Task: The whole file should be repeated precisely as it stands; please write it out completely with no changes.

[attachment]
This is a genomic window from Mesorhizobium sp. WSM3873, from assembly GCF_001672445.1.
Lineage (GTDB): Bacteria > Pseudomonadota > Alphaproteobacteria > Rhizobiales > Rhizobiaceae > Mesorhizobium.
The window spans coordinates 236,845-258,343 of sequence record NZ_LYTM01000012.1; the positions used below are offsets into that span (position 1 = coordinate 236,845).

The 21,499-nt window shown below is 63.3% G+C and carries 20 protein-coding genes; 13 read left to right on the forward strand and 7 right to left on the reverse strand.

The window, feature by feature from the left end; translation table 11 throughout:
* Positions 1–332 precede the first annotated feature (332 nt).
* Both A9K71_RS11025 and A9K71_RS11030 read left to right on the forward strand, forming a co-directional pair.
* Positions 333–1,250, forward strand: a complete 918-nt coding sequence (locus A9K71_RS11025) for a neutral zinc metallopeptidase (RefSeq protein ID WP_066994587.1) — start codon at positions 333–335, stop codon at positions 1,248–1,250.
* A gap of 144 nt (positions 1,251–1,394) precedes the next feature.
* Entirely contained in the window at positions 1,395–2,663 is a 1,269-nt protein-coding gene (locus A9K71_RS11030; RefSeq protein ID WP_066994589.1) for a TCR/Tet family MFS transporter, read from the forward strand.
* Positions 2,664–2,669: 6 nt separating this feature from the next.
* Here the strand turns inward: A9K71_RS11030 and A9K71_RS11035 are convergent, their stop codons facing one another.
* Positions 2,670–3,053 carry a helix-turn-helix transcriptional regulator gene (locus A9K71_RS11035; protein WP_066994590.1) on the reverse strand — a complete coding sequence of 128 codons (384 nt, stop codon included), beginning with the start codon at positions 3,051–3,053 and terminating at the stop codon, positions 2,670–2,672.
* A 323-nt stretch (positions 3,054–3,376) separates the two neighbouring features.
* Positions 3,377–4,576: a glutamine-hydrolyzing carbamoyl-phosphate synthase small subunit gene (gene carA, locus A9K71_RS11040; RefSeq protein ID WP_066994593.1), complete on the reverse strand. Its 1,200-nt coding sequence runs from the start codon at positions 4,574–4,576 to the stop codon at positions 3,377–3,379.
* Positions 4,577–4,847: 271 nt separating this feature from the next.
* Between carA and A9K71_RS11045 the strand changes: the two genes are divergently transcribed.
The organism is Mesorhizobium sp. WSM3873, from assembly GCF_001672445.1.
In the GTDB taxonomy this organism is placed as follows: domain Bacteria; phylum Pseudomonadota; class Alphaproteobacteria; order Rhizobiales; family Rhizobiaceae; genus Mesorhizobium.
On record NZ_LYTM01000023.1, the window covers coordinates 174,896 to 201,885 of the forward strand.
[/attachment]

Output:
This is a genomic window from Mesorhizobium sp. WSM3873, from assembly GCF_001672445.1.
Lineage (GTDB): Bacteria > Pseudomonadota > Alphaproteobacteria > Rhizobiales > Rhizobiaceae > Mesorhizobium.
The window spans coordinates 236,845-258,343 of sequence record NZ_LYTM01000012.1; the positions used below are offsets into that span (position 1 = coordinate 236,845).

The 21,499-nt window shown below is 63.3% G+C and carries 20 protein-coding genes; 13 read left to right on the forward strand and 7 right to left on the reverse strand.

The window, feature by feature from the left end; translation table 11 throughout:
* Positions 1–332 precede the first annotated feature (332 nt).
* Both A9K71_RS11025 and A9K71_RS11030 read left to right on the forward strand, forming a co-directional pair.
* Positions 333–1,250, forward strand: a complete 918-nt coding sequence (locus A9K71_RS11025) for a neutral zinc metallopeptidase (RefSeq protein ID WP_066994587.1) — start codon at positions 333–335, stop codon at positions 1,248–1,250.
* A gap of 144 nt (positions 1,251–1,394) precedes the next feature.
* Entirely contained in the window at positions 1,395–2,663 is a 1,269-nt protein-coding gene (locus A9K71_RS11030; RefSeq protein ID WP_066994589.1) for a TCR/Tet family MFS transporter, read from the forward strand.
* Positions 2,664–2,669: 6 nt separating this feature from the next.
* Here the strand turns inward: A9K71_RS11030 and A9K71_RS11035 are convergent, their stop codons facing one another.
* Positions 2,670–3,053 carry a helix-turn-helix transcriptional regulator gene (locus A9K71_RS11035; protein WP_066994590.1) on the reverse strand — a complete coding sequence of 128 codons (384 nt, stop codon included), beginning with the start codon at positions 3,051–3,053 and terminating at the stop codon, positions 2,670–2,672.
* A 323-nt stretch (positions 3,054–3,376) separates the two neighbouring features.
* Positions 3,377–4,576: a glutamine-hydrolyzing carbamoyl-phosphate synthase small subunit gene (gene carA, locus A9K71_RS11040; RefSeq protein ID WP_066994593.1), complete on the reverse strand. Its 1,200-nt coding sequence runs from the start codon at positions 4,574–4,576 to the stop codon at positions 3,377–3,379.
* Positions 4,577–4,847: 271 nt separating this feature from the next.
* Between carA and A9K71_RS11045 the strand changes: the two genes are divergently transcribed.
The organism is Mesorhizobium sp. WSM3873, from assembly GCF_001672445.1.
In the GTDB taxonomy this organism is placed as follows: domain Bacteria; phylum Pseudomonadota; class Alphaproteobacteria; order Rhizobiales; family Rhizobiaceae; genus Mesorhizobium.
On record NZ_LYTM01000023.1, the window covers coordinates 174,896 to 201,885 of the forward strand.